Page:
Chatting to a new friend today, he asked me: What would you say your happiest moment to date as an artist?

I replied: Every time I complete a new artwork that I find complete and whole. Now, I have happiest moments all the time.

Take good care, and until the next newsletter.

Norm Yip | Visual Artist

‘Dreaming of me’, mixed-media of photography and painting combined

For years, I have resisted the use of photoshop manipulation and layers using frequency separations to create artwork. I always felt it was the easy way out making anything look artistic, and thus, refrained from using this technique in making my work. The majority of my photographic work pertained to the traditional standards of black and white, focusing more on light, shadow, form and texture. Most recently though, I have started to introduce painting back into my staple of mediums, and using ink transfer techniques using a printer and toner to create my art. And the results have been very satisfying. But I also felt it was okay for me to do this also in the realm of computer technology, and using Photoshop to assist in the melding of photography and my acrylics. This one I feel is more successful than ‘Creation, not by chance’.

As this image is not an actual print at this time, it will come a time to actually actualize the artwork. Please let me know if you are interested in owing this; I would be happy to work something out.

Dreaming of me, 2015, mixed media, by Norm Yip
Dreaming of me, 2015, mixed media, by Norm Yip

A little bit more…
Someone on facebook asked me about the above image.

He asks: Is it all digital or did you actually paint over the digital print of Hes?

My reply: Mike, there are 2 elements that are combined: 1) photograph of Hes, and 2) a textured painting. I am attaching the texture painting here. I used Photoshop to combine the two layers together. I can’t remember the frequency separations now since I did several, plus I desaturated some layers.(some colors were quite intense when I layered them). Also, I did a few high passes to the images to make the edges/textures pop out more.

Below is the painting I used to combine the photograph of Hes with. ground

3.AM Book Launch Party Pics

Putting a book together is no small task, and as they say, the real work comes after the book is printed and published. You need to get the word out. So my first little event was the book launch of The Asian Male – 3.AM, which was held at the quaint and hip Culture Club this past Thursday. Attended by fans and new faces, and including several models from the book, it was a blast. Thank to everyone that came and showed their support.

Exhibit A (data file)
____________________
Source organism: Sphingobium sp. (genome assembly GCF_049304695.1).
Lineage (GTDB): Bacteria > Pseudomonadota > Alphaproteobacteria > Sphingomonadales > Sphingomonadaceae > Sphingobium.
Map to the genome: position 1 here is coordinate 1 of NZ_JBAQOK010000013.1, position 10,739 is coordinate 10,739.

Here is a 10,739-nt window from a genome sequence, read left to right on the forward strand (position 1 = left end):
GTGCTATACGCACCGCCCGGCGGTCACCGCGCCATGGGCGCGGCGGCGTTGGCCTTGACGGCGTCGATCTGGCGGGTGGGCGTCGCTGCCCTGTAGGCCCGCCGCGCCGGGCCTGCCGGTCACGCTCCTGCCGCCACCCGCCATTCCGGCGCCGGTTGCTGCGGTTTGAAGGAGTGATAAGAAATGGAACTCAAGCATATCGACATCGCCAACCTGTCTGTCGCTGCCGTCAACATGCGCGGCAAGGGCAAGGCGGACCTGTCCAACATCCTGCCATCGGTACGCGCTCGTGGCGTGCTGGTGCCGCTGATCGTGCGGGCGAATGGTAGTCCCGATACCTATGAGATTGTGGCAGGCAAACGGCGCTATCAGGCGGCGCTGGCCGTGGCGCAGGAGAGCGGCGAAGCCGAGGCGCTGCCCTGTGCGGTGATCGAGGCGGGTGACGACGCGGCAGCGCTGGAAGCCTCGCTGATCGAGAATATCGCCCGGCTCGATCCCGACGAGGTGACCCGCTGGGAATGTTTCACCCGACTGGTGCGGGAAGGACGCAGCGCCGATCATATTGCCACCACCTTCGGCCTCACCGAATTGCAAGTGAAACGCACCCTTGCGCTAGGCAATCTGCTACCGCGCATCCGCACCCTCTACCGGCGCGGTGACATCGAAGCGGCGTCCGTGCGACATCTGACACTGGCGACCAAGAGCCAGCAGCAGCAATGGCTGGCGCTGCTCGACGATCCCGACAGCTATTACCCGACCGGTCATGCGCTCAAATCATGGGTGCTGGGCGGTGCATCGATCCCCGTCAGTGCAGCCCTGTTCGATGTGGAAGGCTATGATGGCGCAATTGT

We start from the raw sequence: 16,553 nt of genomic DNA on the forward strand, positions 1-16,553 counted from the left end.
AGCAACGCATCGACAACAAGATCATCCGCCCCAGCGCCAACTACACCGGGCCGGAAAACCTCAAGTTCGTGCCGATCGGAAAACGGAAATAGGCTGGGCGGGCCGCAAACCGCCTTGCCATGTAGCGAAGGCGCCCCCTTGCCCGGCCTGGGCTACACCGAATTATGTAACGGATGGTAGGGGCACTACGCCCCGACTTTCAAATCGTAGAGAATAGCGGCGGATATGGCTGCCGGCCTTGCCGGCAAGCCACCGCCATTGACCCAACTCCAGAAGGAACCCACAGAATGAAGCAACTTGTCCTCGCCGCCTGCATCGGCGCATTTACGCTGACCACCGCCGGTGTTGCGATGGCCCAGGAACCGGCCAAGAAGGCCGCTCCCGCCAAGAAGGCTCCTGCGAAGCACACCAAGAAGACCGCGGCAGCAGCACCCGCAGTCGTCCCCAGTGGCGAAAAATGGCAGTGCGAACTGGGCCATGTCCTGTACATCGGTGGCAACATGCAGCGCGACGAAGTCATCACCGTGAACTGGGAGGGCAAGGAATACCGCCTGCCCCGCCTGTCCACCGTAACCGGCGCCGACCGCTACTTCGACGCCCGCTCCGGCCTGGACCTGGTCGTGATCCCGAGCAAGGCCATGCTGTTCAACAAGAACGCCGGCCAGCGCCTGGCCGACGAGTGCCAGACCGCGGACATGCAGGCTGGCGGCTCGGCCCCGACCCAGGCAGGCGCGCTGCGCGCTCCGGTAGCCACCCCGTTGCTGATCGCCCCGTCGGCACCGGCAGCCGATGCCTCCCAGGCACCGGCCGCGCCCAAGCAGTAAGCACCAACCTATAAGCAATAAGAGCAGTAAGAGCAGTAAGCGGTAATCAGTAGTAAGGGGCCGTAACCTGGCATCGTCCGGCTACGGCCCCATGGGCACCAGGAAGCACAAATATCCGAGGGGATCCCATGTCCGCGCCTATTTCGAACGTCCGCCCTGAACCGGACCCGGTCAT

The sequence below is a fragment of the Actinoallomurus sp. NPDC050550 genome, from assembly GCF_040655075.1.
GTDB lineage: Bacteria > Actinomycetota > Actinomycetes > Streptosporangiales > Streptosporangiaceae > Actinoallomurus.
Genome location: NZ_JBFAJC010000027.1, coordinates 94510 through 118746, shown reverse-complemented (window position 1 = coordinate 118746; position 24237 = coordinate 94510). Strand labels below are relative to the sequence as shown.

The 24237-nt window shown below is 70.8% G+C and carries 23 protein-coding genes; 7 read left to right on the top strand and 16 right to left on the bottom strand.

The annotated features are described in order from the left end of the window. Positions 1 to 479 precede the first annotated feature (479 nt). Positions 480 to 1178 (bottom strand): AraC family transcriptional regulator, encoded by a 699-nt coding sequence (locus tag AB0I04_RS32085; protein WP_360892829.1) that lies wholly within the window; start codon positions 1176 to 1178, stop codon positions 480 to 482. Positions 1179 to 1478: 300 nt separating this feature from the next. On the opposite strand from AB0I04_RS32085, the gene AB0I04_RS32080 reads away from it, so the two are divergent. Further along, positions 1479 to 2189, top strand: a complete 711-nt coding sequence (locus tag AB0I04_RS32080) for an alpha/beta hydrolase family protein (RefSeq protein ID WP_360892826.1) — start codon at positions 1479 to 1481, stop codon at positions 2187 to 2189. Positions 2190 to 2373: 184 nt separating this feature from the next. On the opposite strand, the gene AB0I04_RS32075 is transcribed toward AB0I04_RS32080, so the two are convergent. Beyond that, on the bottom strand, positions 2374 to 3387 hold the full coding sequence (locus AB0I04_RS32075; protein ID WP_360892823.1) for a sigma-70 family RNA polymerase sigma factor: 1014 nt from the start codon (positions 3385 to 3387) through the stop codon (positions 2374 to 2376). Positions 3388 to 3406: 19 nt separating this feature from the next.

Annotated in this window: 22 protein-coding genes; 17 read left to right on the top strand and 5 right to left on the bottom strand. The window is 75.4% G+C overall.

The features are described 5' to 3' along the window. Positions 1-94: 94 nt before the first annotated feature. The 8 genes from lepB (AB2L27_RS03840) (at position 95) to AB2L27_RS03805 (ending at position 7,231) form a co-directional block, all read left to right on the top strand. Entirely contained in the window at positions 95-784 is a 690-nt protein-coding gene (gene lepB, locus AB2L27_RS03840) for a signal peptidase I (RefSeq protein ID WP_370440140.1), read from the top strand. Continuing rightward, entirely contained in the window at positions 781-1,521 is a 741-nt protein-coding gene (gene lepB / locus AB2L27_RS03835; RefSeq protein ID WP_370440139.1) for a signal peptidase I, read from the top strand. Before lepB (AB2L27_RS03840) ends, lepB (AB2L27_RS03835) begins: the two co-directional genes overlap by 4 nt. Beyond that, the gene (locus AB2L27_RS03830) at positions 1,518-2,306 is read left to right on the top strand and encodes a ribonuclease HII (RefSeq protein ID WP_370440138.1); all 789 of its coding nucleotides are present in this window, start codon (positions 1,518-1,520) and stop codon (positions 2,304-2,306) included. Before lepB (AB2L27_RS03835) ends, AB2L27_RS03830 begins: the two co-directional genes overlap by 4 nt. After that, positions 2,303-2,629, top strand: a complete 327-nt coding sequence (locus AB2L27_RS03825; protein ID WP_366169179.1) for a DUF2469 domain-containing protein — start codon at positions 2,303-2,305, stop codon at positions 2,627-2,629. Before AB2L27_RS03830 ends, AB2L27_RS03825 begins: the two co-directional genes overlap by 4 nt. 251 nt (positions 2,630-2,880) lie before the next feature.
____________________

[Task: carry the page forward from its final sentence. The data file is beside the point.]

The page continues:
For those in the dark about what the book is about, it’s my third photography book using the Asian Male face and body as my chosen subject. Mostly all the images are of the nude, exemplifying the beauty and sensuality of the male form. There is a touch of fashion, some erotica and bondage images. To get a sense of the work that I do, you can see some images at http://theasianmale.com, but I’ll post some shots later. The work is very personal and I’m more classically trained as far as my approach to how I see and capture an image. I’m not fond of overly manipulated (photoshopped) images, but on the rare occasion.

3.AM finally arrives and it’s great!

The 3.AM books have finally arrived and they look absolutely great. This was what I was designing and slaving over the past 6 months, and it is certainly a joy to look at. Here are some shots of my assistant Philippa helping pack and sort out the books. None of this is easy, and the database of purchased books, addresses, labels and changes/amendments all need to be checked and double-checked.

Order the book directly from me and I will personally sign your book. ORDER

The Asian Male exhibition in Zurich

A few short weeks have passed since the exhibition opening of The Asian Male show in Zurich and I thought I would post several shots of the night, along with the exhibition images.

I will never forget the fiasco when trying to get out of Hong Kong while the second day of the protests were on. I had difficulty getting to the airport while struggling to carry my luggage, prints and camera bag. I missed my flight as a result and had to quickly call the airline for the next available flight. Luckily, I managed to take the next flight out and arrive in Zurich on the same day, but late at night, versus the day.

You cannot imagine the stress of carting along 14 pieces of matted art to an overseas exhibition. Anything could happen, such as the artwork could get sent to another city, the box could be damaged (seeing how people throw luggage around is not exactly comforting) or get soiled if the weather got foul. Then I was thinking, what if the framers in Zurich got the dimensions wrong? Or what if the glass that was custom cut broke during the installation of the artwork (we had to go the actual framing ourselves since it wouldn’t be enough time for the framer to do it).

In addition, the gallery where I was showing didn’t have a hanging system installed, but I told Thomas that I would help out with that, so long as I didn’t have to do the drilling (seeing as I have had vertigo the past several months that won’t go away). We framed the artwork the night before the exhibition and installed the hanging system on the day of the exhibition. It was rather insane. We got the artwork up in time for exhibition, but the food and drinks were a bit of a mess. We had no ice for the wine we bought and at 6:30, well into the opening with a few guests, Thomas ran out to pick up the ice. Warm white wine would not do.

The exhibition managed to bring in about a modest but very enthusiastic group of what I would call academics and hard core enthusiasts of photography. They really seemed to understand what I was trying to do with the photography, and were very knowledgable about the formal aspects of the medium. It was refreshing to hear.


Special thank to Michael Harald Dellefant, who kindly agreed to let me post a few of his images taking during the opening night.

The selection of the photographs that appeared in exhibition are shown below.

The exhibition continues until November 1, 2014.
GALLERY BOX Birmensdorferstrasse 187 Zürich, Switzerland
T. +41 76 344 60 60

Please contact me or the gallery owner Thomas Sarbach for more information if you are interested in more details of the artwork.